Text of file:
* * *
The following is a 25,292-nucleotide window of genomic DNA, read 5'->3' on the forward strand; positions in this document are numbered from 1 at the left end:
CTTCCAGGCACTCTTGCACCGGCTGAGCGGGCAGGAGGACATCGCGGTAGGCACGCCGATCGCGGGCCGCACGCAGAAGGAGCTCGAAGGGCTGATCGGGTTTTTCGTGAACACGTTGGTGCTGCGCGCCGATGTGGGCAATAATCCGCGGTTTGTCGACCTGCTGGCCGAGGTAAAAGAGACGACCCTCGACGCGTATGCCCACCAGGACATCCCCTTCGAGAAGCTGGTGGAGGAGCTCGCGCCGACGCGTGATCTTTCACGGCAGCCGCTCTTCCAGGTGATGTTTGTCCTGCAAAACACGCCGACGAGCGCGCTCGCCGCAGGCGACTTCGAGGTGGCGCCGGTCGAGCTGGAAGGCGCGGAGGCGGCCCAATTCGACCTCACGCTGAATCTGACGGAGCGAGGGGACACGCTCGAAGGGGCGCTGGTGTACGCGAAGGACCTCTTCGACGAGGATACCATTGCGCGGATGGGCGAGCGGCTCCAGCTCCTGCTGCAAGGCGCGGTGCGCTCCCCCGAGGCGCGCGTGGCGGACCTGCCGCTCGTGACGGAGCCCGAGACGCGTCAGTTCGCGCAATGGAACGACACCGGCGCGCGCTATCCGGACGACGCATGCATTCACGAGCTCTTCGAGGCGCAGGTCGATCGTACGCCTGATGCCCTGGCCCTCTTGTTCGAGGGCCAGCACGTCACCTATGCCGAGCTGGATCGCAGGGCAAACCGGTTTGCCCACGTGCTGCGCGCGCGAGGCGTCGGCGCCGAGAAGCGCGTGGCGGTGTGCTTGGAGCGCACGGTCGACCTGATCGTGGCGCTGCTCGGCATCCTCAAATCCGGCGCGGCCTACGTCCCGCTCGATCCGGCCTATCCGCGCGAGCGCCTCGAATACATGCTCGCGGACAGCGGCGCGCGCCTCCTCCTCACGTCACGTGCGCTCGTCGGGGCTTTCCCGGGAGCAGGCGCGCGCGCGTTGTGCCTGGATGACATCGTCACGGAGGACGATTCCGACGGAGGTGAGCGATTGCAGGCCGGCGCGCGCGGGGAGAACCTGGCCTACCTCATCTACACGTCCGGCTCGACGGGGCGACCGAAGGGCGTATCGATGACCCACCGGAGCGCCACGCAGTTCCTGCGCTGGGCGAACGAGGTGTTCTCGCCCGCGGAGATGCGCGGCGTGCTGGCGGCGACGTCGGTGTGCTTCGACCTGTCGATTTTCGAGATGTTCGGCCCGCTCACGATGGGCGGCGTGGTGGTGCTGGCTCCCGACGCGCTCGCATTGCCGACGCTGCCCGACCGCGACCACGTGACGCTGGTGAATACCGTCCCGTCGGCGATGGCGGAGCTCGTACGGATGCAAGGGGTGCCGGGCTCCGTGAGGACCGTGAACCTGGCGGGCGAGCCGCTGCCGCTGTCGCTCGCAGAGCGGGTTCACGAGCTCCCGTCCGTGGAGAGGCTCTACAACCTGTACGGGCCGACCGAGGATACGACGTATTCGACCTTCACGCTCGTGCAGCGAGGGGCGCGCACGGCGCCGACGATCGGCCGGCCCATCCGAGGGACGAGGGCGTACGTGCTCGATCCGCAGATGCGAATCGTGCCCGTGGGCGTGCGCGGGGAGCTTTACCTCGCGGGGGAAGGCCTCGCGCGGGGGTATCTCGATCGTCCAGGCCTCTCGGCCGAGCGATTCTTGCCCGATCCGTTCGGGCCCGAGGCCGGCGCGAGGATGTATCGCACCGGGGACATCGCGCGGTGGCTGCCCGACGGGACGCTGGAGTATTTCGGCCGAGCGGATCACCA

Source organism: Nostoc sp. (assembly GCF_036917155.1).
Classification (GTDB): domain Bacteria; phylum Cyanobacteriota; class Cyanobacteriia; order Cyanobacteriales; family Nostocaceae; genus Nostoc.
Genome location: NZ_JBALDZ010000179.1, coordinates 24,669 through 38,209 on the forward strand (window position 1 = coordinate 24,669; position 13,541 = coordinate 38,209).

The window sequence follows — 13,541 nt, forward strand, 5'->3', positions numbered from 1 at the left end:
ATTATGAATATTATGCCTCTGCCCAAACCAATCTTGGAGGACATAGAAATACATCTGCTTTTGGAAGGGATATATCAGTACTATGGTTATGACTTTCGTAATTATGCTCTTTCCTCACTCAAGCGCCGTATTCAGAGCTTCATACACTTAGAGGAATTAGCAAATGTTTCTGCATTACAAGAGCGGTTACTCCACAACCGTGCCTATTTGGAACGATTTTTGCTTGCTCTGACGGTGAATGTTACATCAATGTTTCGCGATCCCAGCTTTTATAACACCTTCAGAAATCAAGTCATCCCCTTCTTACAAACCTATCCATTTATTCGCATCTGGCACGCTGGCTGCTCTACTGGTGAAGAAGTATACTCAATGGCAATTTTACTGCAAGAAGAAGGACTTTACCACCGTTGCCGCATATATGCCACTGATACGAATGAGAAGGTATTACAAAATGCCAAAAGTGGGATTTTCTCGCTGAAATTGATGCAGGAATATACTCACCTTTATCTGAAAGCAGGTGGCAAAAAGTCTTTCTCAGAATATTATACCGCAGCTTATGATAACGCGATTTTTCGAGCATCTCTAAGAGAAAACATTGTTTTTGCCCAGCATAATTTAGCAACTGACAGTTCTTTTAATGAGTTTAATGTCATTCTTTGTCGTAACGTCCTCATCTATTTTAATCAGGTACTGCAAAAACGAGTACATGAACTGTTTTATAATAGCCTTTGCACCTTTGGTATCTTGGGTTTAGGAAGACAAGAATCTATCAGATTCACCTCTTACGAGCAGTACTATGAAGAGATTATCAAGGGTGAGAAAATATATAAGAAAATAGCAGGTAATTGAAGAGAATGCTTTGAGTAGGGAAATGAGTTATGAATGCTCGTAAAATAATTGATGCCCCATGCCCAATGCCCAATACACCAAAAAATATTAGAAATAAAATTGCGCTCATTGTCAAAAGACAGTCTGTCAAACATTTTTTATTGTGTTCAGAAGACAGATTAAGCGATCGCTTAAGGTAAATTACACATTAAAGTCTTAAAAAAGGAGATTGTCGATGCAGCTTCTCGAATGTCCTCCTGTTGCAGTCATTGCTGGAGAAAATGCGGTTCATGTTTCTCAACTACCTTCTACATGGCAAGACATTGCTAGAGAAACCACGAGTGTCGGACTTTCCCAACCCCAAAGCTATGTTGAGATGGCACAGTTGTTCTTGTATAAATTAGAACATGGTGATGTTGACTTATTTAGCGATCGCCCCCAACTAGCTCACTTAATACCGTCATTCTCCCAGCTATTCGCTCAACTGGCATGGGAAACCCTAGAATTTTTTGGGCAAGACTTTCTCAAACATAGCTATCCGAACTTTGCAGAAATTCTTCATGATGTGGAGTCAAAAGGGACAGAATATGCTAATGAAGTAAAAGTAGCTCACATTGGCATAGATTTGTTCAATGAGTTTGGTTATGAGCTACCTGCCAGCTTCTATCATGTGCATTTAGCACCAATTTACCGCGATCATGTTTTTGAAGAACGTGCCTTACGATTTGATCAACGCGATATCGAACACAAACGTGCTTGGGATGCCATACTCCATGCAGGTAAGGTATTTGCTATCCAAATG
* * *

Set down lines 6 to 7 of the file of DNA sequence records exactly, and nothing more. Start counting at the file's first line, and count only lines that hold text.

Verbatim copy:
The window sequence follows — 13,541 nt, forward strand, 5'->3', positions numbered from 1 at the left end:
ATTATGAATATTATGCCTCTGCCCAAACCAATCTTGGAGGACATAGAAATACATCTGCTTTTGGAAGGGATATATCAGTACTATGGTTATGACTTTCGTAATTATGCTCTTTCCTCACTCAAGCGCCGTATTCAGAGCTTCATACACTTAGAGGAATTAGCAAATGTTTCTGCATTACAAGAGCGGTTACTCCACAACCGTGCCTATTTGGAACGATTTTTGCTTGCTCTGACGGTGAATGTTACATCAATGTTTCGCGATCCCAGCTTTTATAACACCTTCAGAAATCAAGTCATCCCCTTCTTACAAACCTATCCATTTATTCGCATCTGGCACGCTGGCTGCTCTACTGGTGAAGAAGTATACTCAATGGCAATTTTACTGCAAGAAGAAGGACTTTACCACCGTTGCCGCATATATGCCACTGATACGAATGAGAAGGTATTACAAAATGCCAAAAGTGGGATTTTCTCGCTGAAATTGATGCAGGAATATACTCACCTTTATCTGAAAGCAGGTGGCAAAAAGTCTTTCTCAGAATATTATACCGCAGCTTATGATAACGCGATTTTTCGAGCATCTCTAAGAGAAAACATTGTTTTTGCCCAGCATAATTTAGCAACTGACAGTTCTTTTAATGAGTTTAATGTCATTCTTTGTCGTAACGTCCTCATCTATTTTAATCAGGTACTGCAAAAACGAGTACATGAACTGTTTTATAATAGCCTTTGCACCTTTGGTATCTTGGGTTTAGGAAGACAAGAATCTATCAGATTCACCTCTTACGAGCAGTACTATGAAGAGATTATCAAGGGTGAGAAAATATATAAGAAAATAGCAGGTAATTGAAGAGAATGCTTTGAGTAGGGAAATGAGTTATGAATGCTCGTAAAATAATTGATGCCCCATGCCCAATGCCCAATACACCAAAAAATATTAGAAATAAAATTGCGCTCATTGTCAAAAGACAGTCTGTCAAACATTTTTTATTGTGTTCAGAAGACAGATTAAGCGATCGCTTAAGGTAAATTACACATTAAAGTCTTAAAAAAGGAGATTGTCGATGCAGCTTCTCGAATGTCCTCCTGTTGCAGTCATTGCTGGAGAAAATGCGGTTCATGTTTCTCAACTACCTTCTACATGGCAAGACATTGCTAGAGAAACCACGAGTGTCGGACTTTCCCAACCCCAAAGCTATGTTGAGATGGCACAGTTGTTCTTGTATAAATTAGAACATGGTGATGTTGACTTATTTAGCGATCGCCCCCAACTAGCTCACTTAATACCGTCATTCTCCCAGCTATTCGCTCAACTGGCATGGGAAACCCTAGAATTTTTTGGGCAAGACTTTCTCAAACATAGCTATCCGAACTTTGCAGAAATTCTTCATGATGTGGAGTCAAAAGGGACAGAATATGCTAATGAAGTAAAAGTAGCTCACATTGGCATAGATTTGTTCAATGAGTTTGGTTATGAGCTACCTGCCAGCTTCTATCATGTGCATTTAGCACCAATTTACCGCGATCATGTTTTTGAAGAACGTGCCTTACGATTTGATCAACGCGATATCGAACACAAACGTGCTTGGGATGCCATACTCCATGCAGGTAAGGTATTTGCTATCCAAATG